I hold the Danish thespian, Mads Mikkelsen, in high regard. I think of him as my nation’s finest actor, but also possibly the finest actor of his generation. He has proven himself both in his home country, overseas, and even in Hollywood. He’s a Bond-villain, a Marvel supervillain, and Hannibal the Cannibal. But he is also so much more than that. He is a skilled actor of many talents, who can be more than just a villain. He’s a star. Today, let’s take a trip through Mads Mikkelsen’s glorious career, as I rank his ten best roles and performances. Continue reading “Mads Mikkelsen’s Top 10 Performances: Ranked”→
Directed by Thomas Vinterberg (The Hunt) — Screenplay by Thomas Vinterberg & Tobias Lindholm.
With Thomas Vinterberg’s Druk, or Another Round as it will be known around the world, two of the Danish film industry’s most highly regarded individuals — Vinterberg and Mads Mikkelsen — have re-teamed to tackle mid-life crises. Mads Mikkelsen is the Cannes Film Festival Award-winning actor who has played Hannibal Lecter, a James Bond-villain, a Marvel Cinematic Universe-villain, and a pivotal supporting character in the Star Wars spin-off film Rogue One. But, as Danish audiences know well, Mads Mikkelsen is not just a great supporting actor and villain, he is also one of his generation’s finest actors, and he constantly turns out extraordinary performances. Mikkelsen’s remarkable talent has arguably made him, to quote A. O. Scott, the face of Danish cinema. Continue reading “REVIEW: Druk (2020)”→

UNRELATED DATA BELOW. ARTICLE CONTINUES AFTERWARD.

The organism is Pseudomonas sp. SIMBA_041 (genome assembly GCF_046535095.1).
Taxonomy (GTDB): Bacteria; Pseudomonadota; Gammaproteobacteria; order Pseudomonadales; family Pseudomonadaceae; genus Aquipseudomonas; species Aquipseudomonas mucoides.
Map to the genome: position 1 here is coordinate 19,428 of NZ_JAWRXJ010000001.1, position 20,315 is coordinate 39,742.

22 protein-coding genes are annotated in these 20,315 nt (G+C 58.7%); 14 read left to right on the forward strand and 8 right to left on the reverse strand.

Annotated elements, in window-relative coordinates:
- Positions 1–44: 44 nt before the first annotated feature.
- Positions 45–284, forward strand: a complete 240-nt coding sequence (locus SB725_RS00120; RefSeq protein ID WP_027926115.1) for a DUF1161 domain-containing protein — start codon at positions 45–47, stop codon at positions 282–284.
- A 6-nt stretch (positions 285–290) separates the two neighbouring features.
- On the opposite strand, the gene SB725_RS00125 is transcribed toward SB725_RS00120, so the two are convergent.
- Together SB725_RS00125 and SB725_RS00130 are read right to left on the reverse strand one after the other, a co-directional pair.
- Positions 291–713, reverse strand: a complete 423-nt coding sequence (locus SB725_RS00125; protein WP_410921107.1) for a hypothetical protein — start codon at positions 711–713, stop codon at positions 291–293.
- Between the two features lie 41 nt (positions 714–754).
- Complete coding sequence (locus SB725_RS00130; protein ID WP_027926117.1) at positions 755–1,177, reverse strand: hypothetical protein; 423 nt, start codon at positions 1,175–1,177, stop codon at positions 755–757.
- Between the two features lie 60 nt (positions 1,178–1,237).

Overview provides my readers with a brief overview of the articles or reviews that I have written, as well as additional bite-sized thoughts on films or shows about which I do not intend to write thorough reviews. In September 2020, among other things, I wrote about Netflix’s best original films of the month.
Directed by Antonio Campos (Christine) — Screenplay by Antonio & Paul Campos.
In a year such as 2020, where a global pandemic has changed our lifestyle drastically and paralyzed the entertainment industry, major new releases from streaming services such as Netflix end up meaning quite a lot. The release of The Devil All the Time is one that I have been looking forward to for quite some time, as it is an adaptation of a popular novel by a relatively seasoned filmmaker and since it features an absolutely incredible and star-studded ensemble cast. It is a dark, bleak, and depressing film that will likely divide audiences, but I have to say that it had my complete interest for the entire run-time. It isn’t necessarily a film that will be remembered years from now, but it is a dark and gripping slow-paced drama about violence, religion, and America. Continue reading “REVIEW: The Devil All The Time (2020)”→